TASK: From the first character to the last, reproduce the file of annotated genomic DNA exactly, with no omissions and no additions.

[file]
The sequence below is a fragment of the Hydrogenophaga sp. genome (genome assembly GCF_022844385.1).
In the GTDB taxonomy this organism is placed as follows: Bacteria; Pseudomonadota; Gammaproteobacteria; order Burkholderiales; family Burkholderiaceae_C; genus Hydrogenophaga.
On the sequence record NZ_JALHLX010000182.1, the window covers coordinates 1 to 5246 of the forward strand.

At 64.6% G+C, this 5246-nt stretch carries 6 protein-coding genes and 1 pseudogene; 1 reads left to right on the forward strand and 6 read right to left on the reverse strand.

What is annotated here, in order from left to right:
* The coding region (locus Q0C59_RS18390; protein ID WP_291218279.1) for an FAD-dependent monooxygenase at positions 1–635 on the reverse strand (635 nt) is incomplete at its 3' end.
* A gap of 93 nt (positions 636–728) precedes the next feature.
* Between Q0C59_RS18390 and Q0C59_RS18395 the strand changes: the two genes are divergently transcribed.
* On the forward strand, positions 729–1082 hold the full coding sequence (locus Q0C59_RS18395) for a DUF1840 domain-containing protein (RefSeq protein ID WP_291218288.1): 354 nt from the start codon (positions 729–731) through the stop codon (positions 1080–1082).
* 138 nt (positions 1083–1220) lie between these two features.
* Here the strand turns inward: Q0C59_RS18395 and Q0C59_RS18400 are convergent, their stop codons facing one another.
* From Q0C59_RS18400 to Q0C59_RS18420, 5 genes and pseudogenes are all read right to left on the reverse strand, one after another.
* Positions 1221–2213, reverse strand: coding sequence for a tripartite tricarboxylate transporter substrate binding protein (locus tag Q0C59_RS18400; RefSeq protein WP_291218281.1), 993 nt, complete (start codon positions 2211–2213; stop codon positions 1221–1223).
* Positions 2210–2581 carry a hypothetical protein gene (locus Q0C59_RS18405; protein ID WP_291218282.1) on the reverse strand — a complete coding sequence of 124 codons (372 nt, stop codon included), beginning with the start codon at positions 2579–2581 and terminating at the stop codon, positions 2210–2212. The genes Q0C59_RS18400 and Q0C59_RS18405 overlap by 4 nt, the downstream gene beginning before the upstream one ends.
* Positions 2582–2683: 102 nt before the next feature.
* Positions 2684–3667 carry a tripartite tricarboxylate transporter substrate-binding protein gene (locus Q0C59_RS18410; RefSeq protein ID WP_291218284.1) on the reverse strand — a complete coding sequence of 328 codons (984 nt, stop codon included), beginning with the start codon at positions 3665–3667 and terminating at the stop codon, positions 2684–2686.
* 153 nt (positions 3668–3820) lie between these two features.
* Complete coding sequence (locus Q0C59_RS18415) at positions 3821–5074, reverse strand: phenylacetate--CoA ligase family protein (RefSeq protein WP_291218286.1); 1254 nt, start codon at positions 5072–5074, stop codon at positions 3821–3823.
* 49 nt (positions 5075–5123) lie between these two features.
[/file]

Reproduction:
The sequence below is a fragment of the Hydrogenophaga sp. genome (genome assembly GCF_022844385.1).
In the GTDB taxonomy this organism is placed as follows: Bacteria; Pseudomonadota; Gammaproteobacteria; order Burkholderiales; family Burkholderiaceae_C; genus Hydrogenophaga.
On the sequence record NZ_JALHLX010000182.1, the window covers coordinates 1 to 5246 of the forward strand.

At 64.6% G+C, this 5246-nt stretch carries 6 protein-coding genes and 1 pseudogene; 1 reads left to right on the forward strand and 6 read right to left on the reverse strand.

What is annotated here, in order from left to right:
* The coding region (locus Q0C59_RS18390; protein ID WP_291218279.1) for an FAD-dependent monooxygenase at positions 1–635 on the reverse strand (635 nt) is incomplete at its 3' end.
* A gap of 93 nt (positions 636–728) precedes the next feature.
* Between Q0C59_RS18390 and Q0C59_RS18395 the strand changes: the two genes are divergently transcribed.
* On the forward strand, positions 729–1082 hold the full coding sequence (locus Q0C59_RS18395) for a DUF1840 domain-containing protein (RefSeq protein ID WP_291218288.1): 354 nt from the start codon (positions 729–731) through the stop codon (positions 1080–1082).
* 138 nt (positions 1083–1220) lie between these two features.
* Here the strand turns inward: Q0C59_RS18395 and Q0C59_RS18400 are convergent, their stop codons facing one another.
* From Q0C59_RS18400 to Q0C59_RS18420, 5 genes and pseudogenes are all read right to left on the reverse strand, one after another.
* Positions 1221–2213, reverse strand: coding sequence for a tripartite tricarboxylate transporter substrate binding protein (locus tag Q0C59_RS18400; RefSeq protein WP_291218281.1), 993 nt, complete (start codon positions 2211–2213; stop codon positions 1221–1223).
* Positions 2210–2581 carry a hypothetical protein gene (locus Q0C59_RS18405; protein ID WP_291218282.1) on the reverse strand — a complete coding sequence of 124 codons (372 nt, stop codon included), beginning with the start codon at positions 2579–2581 and terminating at the stop codon, positions 2210–2212. The genes Q0C59_RS18400 and Q0C59_RS18405 overlap by 4 nt, the downstream gene beginning before the upstream one ends.
* Positions 2582–2683: 102 nt before the next feature.
* Positions 2684–3667 carry a tripartite tricarboxylate transporter substrate-binding protein gene (locus Q0C59_RS18410; RefSeq protein ID WP_291218284.1) on the reverse strand — a complete coding sequence of 328 codons (984 nt, stop codon included), beginning with the start codon at positions 3665–3667 and terminating at the stop codon, positions 2684–2686.
* 153 nt (positions 3668–3820) lie between these two features.
* Complete coding sequence (locus Q0C59_RS18415) at positions 3821–5074, reverse strand: phenylacetate--CoA ligase family protein (RefSeq protein WP_291218286.1); 1254 nt, start codon at positions 5072–5074, stop codon at positions 3821–3823.
* 49 nt (positions 5075–5123) lie between these two features.